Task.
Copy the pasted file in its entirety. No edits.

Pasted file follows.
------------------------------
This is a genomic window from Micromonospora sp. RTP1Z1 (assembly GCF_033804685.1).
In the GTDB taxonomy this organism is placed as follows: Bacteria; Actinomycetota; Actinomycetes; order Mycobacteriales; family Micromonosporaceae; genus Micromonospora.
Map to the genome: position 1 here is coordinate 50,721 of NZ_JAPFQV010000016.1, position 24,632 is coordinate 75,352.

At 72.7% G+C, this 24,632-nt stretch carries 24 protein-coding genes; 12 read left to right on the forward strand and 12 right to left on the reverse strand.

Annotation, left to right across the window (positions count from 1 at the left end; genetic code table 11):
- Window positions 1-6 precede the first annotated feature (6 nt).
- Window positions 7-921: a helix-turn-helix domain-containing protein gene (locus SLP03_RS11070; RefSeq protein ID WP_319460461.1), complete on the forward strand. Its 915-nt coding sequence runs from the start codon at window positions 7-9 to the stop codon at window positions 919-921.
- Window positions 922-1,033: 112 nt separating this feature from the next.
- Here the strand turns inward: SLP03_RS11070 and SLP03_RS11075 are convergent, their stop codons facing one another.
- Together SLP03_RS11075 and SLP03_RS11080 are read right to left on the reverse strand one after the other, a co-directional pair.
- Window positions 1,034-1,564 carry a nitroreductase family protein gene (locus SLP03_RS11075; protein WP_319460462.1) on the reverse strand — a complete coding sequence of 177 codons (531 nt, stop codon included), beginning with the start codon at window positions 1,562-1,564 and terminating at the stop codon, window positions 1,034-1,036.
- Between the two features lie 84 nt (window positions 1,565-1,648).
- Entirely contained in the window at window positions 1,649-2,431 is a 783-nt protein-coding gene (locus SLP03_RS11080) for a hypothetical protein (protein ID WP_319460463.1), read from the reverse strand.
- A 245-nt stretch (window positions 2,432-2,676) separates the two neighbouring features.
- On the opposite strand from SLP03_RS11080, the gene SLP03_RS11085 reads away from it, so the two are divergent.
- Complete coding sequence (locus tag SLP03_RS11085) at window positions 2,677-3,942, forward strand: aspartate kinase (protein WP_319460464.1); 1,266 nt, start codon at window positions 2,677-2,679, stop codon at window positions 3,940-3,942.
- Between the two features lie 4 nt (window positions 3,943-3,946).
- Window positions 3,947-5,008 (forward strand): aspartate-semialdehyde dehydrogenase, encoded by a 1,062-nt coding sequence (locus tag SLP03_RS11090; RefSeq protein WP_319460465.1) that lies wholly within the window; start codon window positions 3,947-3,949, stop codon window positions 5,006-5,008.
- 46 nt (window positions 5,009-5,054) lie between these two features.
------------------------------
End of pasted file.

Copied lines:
This is a genomic window from Micromonospora sp. RTP1Z1 (assembly GCF_033804685.1).
In the GTDB taxonomy this organism is placed as follows: Bacteria; Actinomycetota; Actinomycetes; order Mycobacteriales; family Micromonosporaceae; genus Micromonospora.
Map to the genome: position 1 here is coordinate 50,721 of NZ_JAPFQV010000016.1, position 24,632 is coordinate 75,352.

At 72.7% G+C, this 24,632-nt stretch carries 24 protein-coding genes; 12 read left to right on the forward strand and 12 right to left on the reverse strand.

Annotation, left to right across the window (positions count from 1 at the left end; genetic code table 11):
- Window positions 1-6 precede the first annotated feature (6 nt).
- Window positions 7-921: a helix-turn-helix domain-containing protein gene (locus SLP03_RS11070; RefSeq protein ID WP_319460461.1), complete on the forward strand. Its 915-nt coding sequence runs from the start codon at window positions 7-9 to the stop codon at window positions 919-921.
- Window positions 922-1,033: 112 nt separating this feature from the next.
- Here the strand turns inward: SLP03_RS11070 and SLP03_RS11075 are convergent, their stop codons facing one another.
- Together SLP03_RS11075 and SLP03_RS11080 are read right to left on the reverse strand one after the other, a co-directional pair.
- Window positions 1,034-1,564 carry a nitroreductase family protein gene (locus SLP03_RS11075; protein WP_319460462.1) on the reverse strand — a complete coding sequence of 177 codons (531 nt, stop codon included), beginning with the start codon at window positions 1,562-1,564 and terminating at the stop codon, window positions 1,034-1,036.
- Between the two features lie 84 nt (window positions 1,565-1,648).
- Entirely contained in the window at window positions 1,649-2,431 is a 783-nt protein-coding gene (locus SLP03_RS11080) for a hypothetical protein (protein ID WP_319460463.1), read from the reverse strand.
- A 245-nt stretch (window positions 2,432-2,676) separates the two neighbouring features.
- On the opposite strand from SLP03_RS11080, the gene SLP03_RS11085 reads away from it, so the two are divergent.
- Complete coding sequence (locus tag SLP03_RS11085) at window positions 2,677-3,942, forward strand: aspartate kinase (protein WP_319460464.1); 1,266 nt, start codon at window positions 2,677-2,679, stop codon at window positions 3,940-3,942.
- Between the two features lie 4 nt (window positions 3,943-3,946).
- Window positions 3,947-5,008 (forward strand): aspartate-semialdehyde dehydrogenase, encoded by a 1,062-nt coding sequence (locus tag SLP03_RS11090; RefSeq protein WP_319460465.1) that lies wholly within the window; start codon window positions 3,947-3,949, stop codon window positions 5,006-5,008.
- 46 nt (window positions 5,009-5,054) lie between these two features.